Kickin’ It Old Skool

I’m currently sitting in the 24-hour computer lab at GW, writing a paper that’s due tomorrow at midnight.

A flood of memories is rushing into my brain: my freshman year at Boston University in 1997, writing a paper at the Rich Hall computer lab into the wee hours of the morning; the grating clackity-clack of keys on those yellowing keyboards (iPods were years away, and only a few of us could afford portable CD players, so you really couldn’t actively tune anything out); the annoying voice of the computer lab monitor as he gossips with friends on the phone; and fellow travelers who, like me, decided to procrastinate and wait until the last minute to write. 

I decided to head to campus and write here, as I will inevitably find more ways to procrastinate at home (e.g., the promised viewing of Sweeney Todd, cleaning the bathroom, grocery shopping, etc.). Being in the campus computer lab and surrounded by students in various stages of concentration makes me feel like I’m 18 all over again.

Of course, my project is just a tad bigger this time around: I’m currently writing a draft of Chapter III of my dissertation. I’d consider the assignment just another paper, but this is probably my weakest area of expertise.

Chapter III is concerned with the methodology of the study, and although I’ve done a good enough job to stave off developing any kind of deep understanding of statistical methodology, at some point I need to be able to articulate why I’m deciding to do what I’m doing in my proposed study.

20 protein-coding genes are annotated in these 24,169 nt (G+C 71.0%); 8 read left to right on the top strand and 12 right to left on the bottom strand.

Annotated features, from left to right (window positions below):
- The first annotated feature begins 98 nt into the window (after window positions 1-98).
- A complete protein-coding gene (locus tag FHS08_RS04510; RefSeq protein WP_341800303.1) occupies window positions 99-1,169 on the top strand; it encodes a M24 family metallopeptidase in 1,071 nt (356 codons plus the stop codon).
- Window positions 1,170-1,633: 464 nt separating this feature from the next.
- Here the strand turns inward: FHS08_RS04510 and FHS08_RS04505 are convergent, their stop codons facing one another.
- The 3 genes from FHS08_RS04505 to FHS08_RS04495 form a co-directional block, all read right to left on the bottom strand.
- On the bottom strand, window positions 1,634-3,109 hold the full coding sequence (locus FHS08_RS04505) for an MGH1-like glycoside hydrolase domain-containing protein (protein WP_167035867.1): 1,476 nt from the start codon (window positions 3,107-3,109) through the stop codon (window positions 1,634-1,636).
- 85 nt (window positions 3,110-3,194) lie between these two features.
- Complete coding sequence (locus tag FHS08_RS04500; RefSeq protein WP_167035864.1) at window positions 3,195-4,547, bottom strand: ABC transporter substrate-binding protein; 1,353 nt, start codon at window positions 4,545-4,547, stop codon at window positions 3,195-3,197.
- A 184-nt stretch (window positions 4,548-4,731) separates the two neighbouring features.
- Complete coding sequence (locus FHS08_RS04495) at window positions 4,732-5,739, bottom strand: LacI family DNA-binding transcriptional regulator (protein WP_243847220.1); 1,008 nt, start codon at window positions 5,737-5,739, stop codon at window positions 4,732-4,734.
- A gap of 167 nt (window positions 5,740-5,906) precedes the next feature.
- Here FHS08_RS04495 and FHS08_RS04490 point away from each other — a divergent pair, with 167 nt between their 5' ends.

So, will some kind soul out there explain to me how I actually calculate Cronbach’s alpha coefficient?None of the books and articles I’ve read are particularly helpful. And the answers I found in wikipedia are dense, to say the least, and not quite presented in a way that a 2-year old like me needs to understand it. I guess I’m closer to 18 than I thought I was.

Okay, back to work. Wish me luck.

 

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One thought on “Kickin’ It Old Skool

  1. Come on. Doesn’t everyone know about this?

    Cronbach’s α (alpha) is a statistic. It has an important use as a measure of the reliability of a psychometric instrument. It was first named as alpha by Cronbach (1951), as he had intended to continue with further instruments. It is the extension of an earlier version, the Kuder-Richardson Formula 20 (often shortened to KR-20), which is the equivalent for dichotomous items, and Guttman (1945) developed the same quantity under the name lambda-2.

    Perhaps your next paper can discuss the perils of plaigarism … and why you shouldn’t just copy whatever’s in Wikipedia and act all hoity-toity.

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